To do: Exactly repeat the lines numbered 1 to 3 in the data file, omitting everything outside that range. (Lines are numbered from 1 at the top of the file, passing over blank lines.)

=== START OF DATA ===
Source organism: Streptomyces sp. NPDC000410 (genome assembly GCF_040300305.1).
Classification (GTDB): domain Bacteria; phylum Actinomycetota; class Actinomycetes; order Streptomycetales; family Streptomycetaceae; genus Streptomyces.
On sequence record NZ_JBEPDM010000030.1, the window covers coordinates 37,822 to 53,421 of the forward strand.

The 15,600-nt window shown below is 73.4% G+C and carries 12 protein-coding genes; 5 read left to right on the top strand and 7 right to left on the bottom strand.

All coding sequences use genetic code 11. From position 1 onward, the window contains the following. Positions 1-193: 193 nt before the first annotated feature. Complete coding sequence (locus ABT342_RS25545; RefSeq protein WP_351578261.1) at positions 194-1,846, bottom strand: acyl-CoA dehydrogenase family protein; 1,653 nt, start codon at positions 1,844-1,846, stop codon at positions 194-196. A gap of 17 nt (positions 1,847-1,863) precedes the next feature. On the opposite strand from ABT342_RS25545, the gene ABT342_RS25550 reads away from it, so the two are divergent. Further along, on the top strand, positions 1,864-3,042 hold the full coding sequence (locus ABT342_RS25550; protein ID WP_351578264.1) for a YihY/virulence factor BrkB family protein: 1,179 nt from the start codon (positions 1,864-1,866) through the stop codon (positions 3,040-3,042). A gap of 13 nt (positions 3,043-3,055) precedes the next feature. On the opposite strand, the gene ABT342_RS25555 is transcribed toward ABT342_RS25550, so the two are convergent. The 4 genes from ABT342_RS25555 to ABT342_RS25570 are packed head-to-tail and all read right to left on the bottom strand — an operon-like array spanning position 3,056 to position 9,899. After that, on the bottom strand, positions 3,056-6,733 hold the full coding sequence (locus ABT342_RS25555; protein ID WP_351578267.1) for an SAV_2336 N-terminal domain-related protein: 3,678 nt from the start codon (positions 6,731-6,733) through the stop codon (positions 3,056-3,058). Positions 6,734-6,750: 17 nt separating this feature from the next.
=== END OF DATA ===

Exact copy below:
Source organism: Streptomyces sp. NPDC000410 (genome assembly GCF_040300305.1).
Classification (GTDB): domain Bacteria; phylum Actinomycetota; class Actinomycetes; order Streptomycetales; family Streptomycetaceae; genus Streptomyces.
On sequence record NZ_JBEPDM010000030.1, the window covers coordinates 37,822 to 53,421 of the forward strand.